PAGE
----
Vital sign
 First SBP (mm Hg) 104 (88–127) 104 (89–128) 98 (82–117) <0.001a
 Minimum SBP (mm Hg) 71 (60–81) 73 (62–82) 54 (42–64) <0.001a
 Minimum SBP in the ED (mm Hg) 81 (70–96) 82 (71–97) 74 (61–88) <0.001a
 First MAP (mm Hg) 68 (58–85) 69 (59–86) 66 (54–79) <0.001a
 First heart rate 107 (90–122) 107 (90–121) 109 (89–126) 0.386a
 First shock index 1.0 (0.8–1.2) 1.0 (0.8–1.2) 1.1(0.9–1.4) <0.001a
 First oxygen saturation (%) 96 (93–99) 96 (93–99) 96 (91–99) 0.228a
 Minimum oxygen saturation (%) 85 (73–90) 86 (76–90) 72 (53–83) <0.001a
 Minimum oxygen saturation in the emergency department (%) 93 (88–96) 93 (89–96) 90 (80–94) <0.001a
 First temperature (°C) 37.0 (36.5–38.1) 37.0 (36.6–38.2) 36.6 (36.1–37.8) <0.001a
 Maximum temperature (°C) 38.2 (37.4–39.2) 38.3 (37.5–39.2) 37.8 (36.9–39.0) <0.001a
 Maximum temperature in the ED (°C) 37.4 (36.7–38.7) 37.4 (36.7–38.7) 37.1 (36.4–38.4) <0.001a
Laboratory value
 Sodium (mEq/L) 137 (133–140) 137 (133–140) 137 (133–141) 0.453a
 Glucose (mg/dl) 132 (105–191) 132 (105–190) 131 (97–198) 0.530a
 Creatinine (mg/dl) 1.5 (1.0–2.4) 1.4 (1.0–2.3) 2.0 (1.3–3.0) <0.001a
 Bilirubin (mg/dl) 0.9 (0.6–1.5) 0.9 (0.6–1.4) 1.2 (0.7–2.2) <0.001a
 INR 1.2 (1.1–1.6) 1.2 (1.1–1.5) 1.5 (1.2–2.1) <0.001a
 Albumin (g/dl) 2.7 (2.2–3.2) 2.8 (2.3–3.3) 2.4 (1.9–2.9) <0.001a
 WBC count (x109/L) 13.7 (9.0–19.9) 13.7 (9.1–19.7) 14.2 (8.2–21.9) 0.682a
 First lactate (mmol/L) 4.3 (2.4–6.1) 4.2 (2.3–5.7) 6.1 (3.9–9.4) <0.001a
 Maximum lactate (mmol/L) 4.6 (2.8–6.8) 4.4 (2.6–6.2) 7.9 (5.0–12.5) <0.001a
 Maximum lactate in the ED (mmol/L) 4.5 (2.6–6.3) 4.3 (2.4–5.9) 6.4 (4.5–9.9) <0.001a
Infection source
 Bacteremia 3 (0.1) 3 (0.1) 0 0.990c
 UTI 673 (27.9) 614 (28.7) 59 (21.2) 0.009b
 Pneumonia 716 (29.7) 617 (28.9) 99 (35.6) 0.021b
 Cellulitis 178 (7.4) 164 (7.7) 14 (5.0) 0.110b
 Clostridium difficile colitis 133 (5.5) 124 (5.8) 9 (3.2) 0.078b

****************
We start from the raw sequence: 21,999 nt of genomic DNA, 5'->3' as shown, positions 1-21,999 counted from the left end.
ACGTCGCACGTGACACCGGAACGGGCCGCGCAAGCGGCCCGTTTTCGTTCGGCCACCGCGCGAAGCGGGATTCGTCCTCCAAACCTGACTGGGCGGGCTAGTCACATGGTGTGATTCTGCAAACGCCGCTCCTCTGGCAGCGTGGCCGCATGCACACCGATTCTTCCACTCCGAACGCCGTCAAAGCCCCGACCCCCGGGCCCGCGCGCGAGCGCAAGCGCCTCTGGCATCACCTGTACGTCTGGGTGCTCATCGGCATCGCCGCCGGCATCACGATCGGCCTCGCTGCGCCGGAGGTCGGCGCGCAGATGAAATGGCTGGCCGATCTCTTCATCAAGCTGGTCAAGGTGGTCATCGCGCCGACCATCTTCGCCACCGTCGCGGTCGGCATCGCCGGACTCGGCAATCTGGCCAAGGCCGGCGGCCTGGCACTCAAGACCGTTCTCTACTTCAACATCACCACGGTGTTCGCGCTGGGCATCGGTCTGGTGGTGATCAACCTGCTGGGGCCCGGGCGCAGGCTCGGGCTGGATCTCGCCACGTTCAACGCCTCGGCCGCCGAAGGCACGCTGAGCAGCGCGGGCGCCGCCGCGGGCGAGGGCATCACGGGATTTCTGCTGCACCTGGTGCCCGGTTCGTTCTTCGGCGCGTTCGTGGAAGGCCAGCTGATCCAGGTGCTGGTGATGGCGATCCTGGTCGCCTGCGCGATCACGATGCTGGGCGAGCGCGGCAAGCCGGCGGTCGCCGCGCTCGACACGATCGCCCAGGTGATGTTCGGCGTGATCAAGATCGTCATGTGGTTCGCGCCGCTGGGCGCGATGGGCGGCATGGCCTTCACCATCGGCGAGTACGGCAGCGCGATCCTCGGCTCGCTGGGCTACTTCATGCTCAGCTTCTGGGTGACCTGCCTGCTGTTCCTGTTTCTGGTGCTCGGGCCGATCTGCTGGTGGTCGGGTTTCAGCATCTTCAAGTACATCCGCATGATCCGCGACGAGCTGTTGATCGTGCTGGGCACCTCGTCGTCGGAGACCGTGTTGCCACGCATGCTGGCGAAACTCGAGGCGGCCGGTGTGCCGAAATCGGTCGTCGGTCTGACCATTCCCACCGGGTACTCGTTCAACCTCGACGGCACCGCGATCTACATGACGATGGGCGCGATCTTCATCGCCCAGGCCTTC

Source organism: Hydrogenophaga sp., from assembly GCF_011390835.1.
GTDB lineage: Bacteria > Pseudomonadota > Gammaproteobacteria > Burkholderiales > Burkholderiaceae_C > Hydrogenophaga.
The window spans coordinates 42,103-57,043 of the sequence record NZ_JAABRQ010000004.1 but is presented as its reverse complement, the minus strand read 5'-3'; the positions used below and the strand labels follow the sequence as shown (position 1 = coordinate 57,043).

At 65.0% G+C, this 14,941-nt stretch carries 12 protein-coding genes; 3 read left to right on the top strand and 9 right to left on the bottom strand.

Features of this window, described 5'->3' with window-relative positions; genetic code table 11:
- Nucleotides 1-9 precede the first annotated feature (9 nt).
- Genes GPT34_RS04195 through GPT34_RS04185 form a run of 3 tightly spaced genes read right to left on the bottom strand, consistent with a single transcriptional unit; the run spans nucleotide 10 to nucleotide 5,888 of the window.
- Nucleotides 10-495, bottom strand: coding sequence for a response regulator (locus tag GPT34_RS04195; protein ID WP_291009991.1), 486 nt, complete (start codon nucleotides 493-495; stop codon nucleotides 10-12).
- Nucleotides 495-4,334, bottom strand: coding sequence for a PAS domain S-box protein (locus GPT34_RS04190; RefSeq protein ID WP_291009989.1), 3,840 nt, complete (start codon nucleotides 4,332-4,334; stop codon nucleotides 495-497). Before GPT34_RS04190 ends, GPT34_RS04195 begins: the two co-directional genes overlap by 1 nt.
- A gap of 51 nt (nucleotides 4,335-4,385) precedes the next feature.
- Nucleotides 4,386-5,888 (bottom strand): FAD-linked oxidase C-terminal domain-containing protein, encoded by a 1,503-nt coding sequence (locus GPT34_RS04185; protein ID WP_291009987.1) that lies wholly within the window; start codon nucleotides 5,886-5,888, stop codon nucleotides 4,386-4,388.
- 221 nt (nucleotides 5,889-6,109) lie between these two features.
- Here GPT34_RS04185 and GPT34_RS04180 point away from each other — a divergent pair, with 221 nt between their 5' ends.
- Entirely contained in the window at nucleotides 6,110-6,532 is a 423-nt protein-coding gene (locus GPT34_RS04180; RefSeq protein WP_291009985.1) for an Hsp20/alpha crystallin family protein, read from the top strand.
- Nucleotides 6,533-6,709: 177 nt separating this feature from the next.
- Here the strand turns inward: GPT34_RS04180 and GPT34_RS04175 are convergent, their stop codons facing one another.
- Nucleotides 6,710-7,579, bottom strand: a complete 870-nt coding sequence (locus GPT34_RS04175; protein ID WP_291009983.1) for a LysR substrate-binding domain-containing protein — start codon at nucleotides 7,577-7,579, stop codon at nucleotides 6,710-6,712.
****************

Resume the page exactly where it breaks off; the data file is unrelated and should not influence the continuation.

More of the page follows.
MRSA 165 (6.8) 140 (6.6) 25 (9.0) 0.130b
 CRE 82 (3.4) 74 (3.5) 8 (2.9) 0.610b
Resuscitation variable
 Hour to receive antibiotics 0.2 (0.0–0.5) 0.2 (0.0–0.5) 0.2 (0.0–0.6) 0.001a
 Volume in 3 hours (ml/kg) 40.1 (29.7–56.0) 40.0 (29.5–55.6) 41.9 (31.2–58.4) 0.109a
 Fluid volume total in 3 hours (ml) 3,021.5 (2,000.0–4,130.0) 3,025.0 (2,000.5–4,150.0) 3,000.0 (2,000.0–4100.0) 0.606a
 Volume in 6 hours (ml/kg) 47.5 (33.4–68.0) 47.2 (33.3–67.6) 52.2 (36.0–72.2) 0.040a
 Fluid volume total in 6 hours (ml) 3,650.0 (2,500.0–5,000.0) 3,674.5 (2,500.0–5,000.0) 3,590.5 (2,400.0–5,150.0) 0.993a
 Bundle compliance 3 hours 1,482 (61.4) 1,307 (61.2) 175 (62.9) 0.570b
 Vasopressor use within 6 hours 1,501 (62.2) 1,274 (59.6) 227 (81.7) <0.001b
 Intubation 676 (28.0) 521 (24.4) 155 (55.8) <0.001b
 Need for renal replacement therapy 140 (5.8) 135 (6.3) 5 (1.8) 0.002b
 Pulmonary edema within 72 hours 73 (18.0) 68 (19.0) 5 (10.2) 0.130b

Values presented as number (%) or median (interquartile range) or number (%).

BMI: body mass index; SBP: systolic blood pressure; ED: emergency department; MAP: mean arterial pressure; DNR: do-not-resuscitate; INR: international normalized ratio; WBC: white blood cell; UTI: urinary tract infection ; MRSA: methicillin-resistant Staphylococcus aureus; CRE: carbapenem-resistant Enterobacteriaceae.

a Kruskal-Wallis test;

b Pearson chi-square test;

c Fisher’s exact test.

Table 2.
Univariate and multivariate analysis
Domain with variables Univariate
Final model (all)
OR (95% CI) P-value OR (95% CI) P-value
 Age 1.03 (1.02–1.04) <0.01 1.04 (1.03–1.05) <0.01
 Dementia 1.39 (1.04–1.86) 0.04
 Malignancy 1.9 (1.45–2.51) <0.01 1.53 (1.11–2.11) <0.01
 First SBP 0.99 (0.99–1.00) <0.01
 Min SBP 0.93 (0.92–0.94) <0.01
 Min SBP in ED 0.98 (0.97–0.99) <0.01
 First shock index 2.35 (1.69–3.27) <0.01 1.85 (1.27–2.70) 0.04
 First MAP 0.99 (0.98–1.00) <0.01
Source of infection
 UTI 0.67 (0.50–0.91) 0.01 0.63 (0.44–0.89) <0.01
 Pneumonia 1.37 (1.05–1.78) 0.03 1.39 (1.02–1.88) 0.03
 Vasopressor within 6 hours 2.47 (1.91–3.20) <0.01 2.16 (1.60–2.92) <0.01
Laboratory value
 Creatinine 1.07 (1.02–1.13) 0.01
 Bilirubin 1.09 (1.05–1.13) <0.01
 Albumin 0.49 (0.41–0.59) <0.01 0.55 (0.44–0.69) <0.01
 INR 1.24 (1.16–1.34) <0.01 1.14 (1.07–1.27) <0.01
 First lactate 1.22 (1.18–1.27) <0.01 1.21 (1.16–1.26) <0.01
 Max lactate 1.27 (1.23–1.31) <0.01
 Max lactate in ED 1.23 (1.19–1.28) <0.01

OR: odds ratio; CI: confidence interval; SBP: systolic blood pressure; ED: emergency department; MAP: mean arterial pressure; UTI: urinary tract infection; INR: international normalized ratio.

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      Incidence and risk factors associated with early death in patients with emergency department septic shock
      Acute Crit Care. 2022;37(2):193-201.   Published online February 11, 2022